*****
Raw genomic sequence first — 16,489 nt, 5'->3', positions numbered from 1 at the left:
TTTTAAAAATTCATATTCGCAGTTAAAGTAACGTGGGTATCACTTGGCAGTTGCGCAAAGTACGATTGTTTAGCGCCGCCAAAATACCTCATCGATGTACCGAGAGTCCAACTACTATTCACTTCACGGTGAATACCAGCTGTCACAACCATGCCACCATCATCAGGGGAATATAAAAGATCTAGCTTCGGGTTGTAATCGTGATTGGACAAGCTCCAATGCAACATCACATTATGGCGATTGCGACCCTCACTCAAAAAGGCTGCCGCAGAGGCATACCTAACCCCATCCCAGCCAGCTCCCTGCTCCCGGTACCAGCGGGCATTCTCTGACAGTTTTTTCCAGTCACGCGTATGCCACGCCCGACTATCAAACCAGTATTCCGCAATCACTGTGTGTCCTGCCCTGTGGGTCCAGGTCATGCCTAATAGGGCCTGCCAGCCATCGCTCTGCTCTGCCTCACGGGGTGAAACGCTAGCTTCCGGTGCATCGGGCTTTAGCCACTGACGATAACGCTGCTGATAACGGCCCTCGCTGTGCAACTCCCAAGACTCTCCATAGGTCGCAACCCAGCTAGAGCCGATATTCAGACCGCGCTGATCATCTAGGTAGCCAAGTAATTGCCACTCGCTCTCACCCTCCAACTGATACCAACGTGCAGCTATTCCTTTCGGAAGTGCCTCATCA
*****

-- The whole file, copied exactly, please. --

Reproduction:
Raw genomic sequence first — 16,489 nt, 5'->3', positions numbered from 1 at the left:
TTTTAAAAATTCATATTCGCAGTTAAAGTAACGTGGGTATCACTTGGCAGTTGCGCAAAGTACGATTGTTTAGCGCCGCCAAAATACCTCATCGATGTACCGAGAGTCCAACTACTATTCACTTCACGGTGAATACCAGCTGTCACAACCATGCCACCATCATCAGGGGAATATAAAAGATCTAGCTTCGGGTTGTAATCGTGATTGGACAAGCTCCAATGCAACATCACATTATGGCGATTGCGACCCTCACTCAAAAAGGCTGCCGCAGAGGCATACCTAACCCCATCCCAGCCAGCTCCCTGCTCCCGGTACCAGCGGGCATTCTCTGACAGTTTTTTCCAGTCACGCGTATGCCACGCCCGACTATCAAACCAGTATTCCGCAATCACTGTGTGTCCTGCCCTGTGGGTCCAGGTCATGCCTAATAGGGCCTGCCAGCCATCGCTCTGCTCTGCCTCACGGGGTGAAACGCTAGCTTCCGGTGCATCGGGCTTTAGCCACTGACGATAACGCTGCTGATAACGGCCCTCGCTGTGCAACTCCCAAGACTCTCCATAGGTCGCAACCCAGCTAGAGCCGATATTCAGACCGCGCTGATCATCTAGGTAGCCAAGTAATTGCCACTCGCTCTCACCCTCCAACTGATACCAACGTGCAGCTATTCCTTTCGGAAGTGCCTCATCA